Reformulating Retirement Systems Saving Millions For Large Plans

Some of the nation’s largest charities spend millions on employee retirement systems. Each dollar that can be saved on the management and administration side of things is another that can be used toward mission. And with thousands of employees for some nonprofits, there are plenty of dollars spent on that side of the ledger.

American Cancer Society (ACS) has some 6,000 employees — and about 10,000 participants in its pension plan. In recent years, retirement costs for American Heart Association (AHA) have run anywhere between $16 million and $19 million.

About a year ago, the board at ACS approved freezing the organization’s defined benefit pension plan. Effective June
30, 2016, participants in the plan will no longer accrue benefits and no new participants will enter the plan.

ACS redesigned its retirement
plan about 10 years ago, adding a defined contribution plan and reducing the formula on its defined benefit plan, according to Chief Financial Officer Catherine Mickle.

With new leadership recently taking over at the organization — former board chairman Gary Reedy became CEO in April 2015 — it was a good time to review the financial impact, interest rates, regulatory environment, and funding levels of its retirement plans, Mickle said. “With the trends we’d been looking at and cost implications, we continued to analyze and manage,” she said. New leadership provided an opportunity to re-address it.

The move away from a defined benefit plan will save ACS about $2.5 million in Pension Benefit Guaranty Corporation (PBGC) premium fees over the next decade. The organization’s pension obligations were reduced from about $273 million to about $195 million as of December 2015. Within those obligations were some SERP and health plans.

“Any time you can get rid of those [unproductive costs] and drive them into mission, we’re going to take advantage,” Mickle said. Organizations won’t ever get the value of the PBGC premiums unless they need restitution for their plans, which ACS would not due to the historical and current health of its plan, she said.

ACS retained the defined contribution plan that was initiated in 2006 and increased the match amount because the defined benefit was now frozen. Under the previous plan, the organization would match the first 3 percent of deferred compensation by a participant and 50 percent of the second 2 percent. Under the new plan, ACS will match the first 4 percent fully, and 50 percent of the second 4 percent.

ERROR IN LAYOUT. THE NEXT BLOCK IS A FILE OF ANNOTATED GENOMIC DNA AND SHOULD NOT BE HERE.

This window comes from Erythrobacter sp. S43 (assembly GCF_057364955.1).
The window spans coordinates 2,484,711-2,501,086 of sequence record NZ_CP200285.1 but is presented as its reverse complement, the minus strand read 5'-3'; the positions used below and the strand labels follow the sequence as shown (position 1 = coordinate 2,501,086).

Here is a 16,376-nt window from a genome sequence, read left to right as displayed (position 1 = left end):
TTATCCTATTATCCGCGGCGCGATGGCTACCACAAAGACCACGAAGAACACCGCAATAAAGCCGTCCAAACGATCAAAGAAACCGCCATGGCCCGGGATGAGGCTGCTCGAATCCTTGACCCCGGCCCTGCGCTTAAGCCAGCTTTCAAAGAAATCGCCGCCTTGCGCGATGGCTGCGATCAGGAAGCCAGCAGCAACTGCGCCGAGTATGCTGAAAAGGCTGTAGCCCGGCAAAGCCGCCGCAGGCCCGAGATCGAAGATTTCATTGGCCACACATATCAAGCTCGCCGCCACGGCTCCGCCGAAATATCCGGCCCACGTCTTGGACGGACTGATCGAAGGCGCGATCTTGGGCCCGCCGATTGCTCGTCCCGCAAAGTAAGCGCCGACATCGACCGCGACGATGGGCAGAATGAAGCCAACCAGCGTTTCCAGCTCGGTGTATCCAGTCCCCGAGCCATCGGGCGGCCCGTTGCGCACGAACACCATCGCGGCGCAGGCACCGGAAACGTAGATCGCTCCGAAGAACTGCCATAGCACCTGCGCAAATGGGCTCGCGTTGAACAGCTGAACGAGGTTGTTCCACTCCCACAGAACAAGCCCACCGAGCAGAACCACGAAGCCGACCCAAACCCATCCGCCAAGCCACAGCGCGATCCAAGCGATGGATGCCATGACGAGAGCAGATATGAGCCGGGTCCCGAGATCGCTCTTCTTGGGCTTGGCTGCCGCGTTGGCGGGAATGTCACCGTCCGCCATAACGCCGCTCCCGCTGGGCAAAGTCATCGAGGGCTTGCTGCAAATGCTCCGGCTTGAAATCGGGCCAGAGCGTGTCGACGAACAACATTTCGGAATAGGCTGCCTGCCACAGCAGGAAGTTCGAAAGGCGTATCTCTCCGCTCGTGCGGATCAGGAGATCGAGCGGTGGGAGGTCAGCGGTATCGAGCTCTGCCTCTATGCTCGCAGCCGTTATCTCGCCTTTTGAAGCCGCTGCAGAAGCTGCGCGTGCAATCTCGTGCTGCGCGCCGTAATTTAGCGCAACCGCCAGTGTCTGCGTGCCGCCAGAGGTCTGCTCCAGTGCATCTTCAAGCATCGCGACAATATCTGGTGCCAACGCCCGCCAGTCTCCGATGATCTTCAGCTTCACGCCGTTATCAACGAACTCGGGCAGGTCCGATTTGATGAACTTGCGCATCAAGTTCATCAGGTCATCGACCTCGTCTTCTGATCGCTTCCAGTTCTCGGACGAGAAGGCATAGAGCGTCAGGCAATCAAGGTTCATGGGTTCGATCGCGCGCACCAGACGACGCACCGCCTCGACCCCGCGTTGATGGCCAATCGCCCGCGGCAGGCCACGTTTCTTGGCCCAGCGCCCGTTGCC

Working with compensation consultant Willis Towers Watson, Mickle was surprised that there still are a lot of nonprofits with open defined benefit plans.

Only about 4 percent of organizations offer a defined benefit pension plan, according to the 2015 Nonprofit Organizations Salary & Benefits Report by The NonProfit Times and Blue-water Nonprofit Solutions. Defined benefit plans were most common, by far, among the largest organizations (those with budgets of $50 million or more), where more than one in five offered them. Still, the most popular plans were 403(b), about 35 percent overall, and 65 percent among the largest organizations.

It’s not usual for nonprofits to modify retirement plans but it’s a big undertaking so it doesn’t occur very often. More than a few charities tweaked their plans coming out of the recession several years ago.

American Heart Association (AHA) has a 401(a) defined contribution plan. The Dallas, Texas-based nonprofit contributes 6 percent for 2 to 5 years of service, 8 percent for 5 to 10 years of service, and 10 percent for 10 or more years of service. AHA also contributes a match of up to 4 percent of an employee’s contribution to a 403(b) plan.

Eligibility requirements for postretirement benefits were amended in 2009. Employees who have retired or will retire at age 55, and who have been employed at least 10 years prior to retirement, also are eligible for postretirement benefits. AHA provides eligible employees who retire prior to age 65 with medical, dental and life insurance. Employees with at least 10 years of service or whose age and years of service were at least 50 maintained eligibility.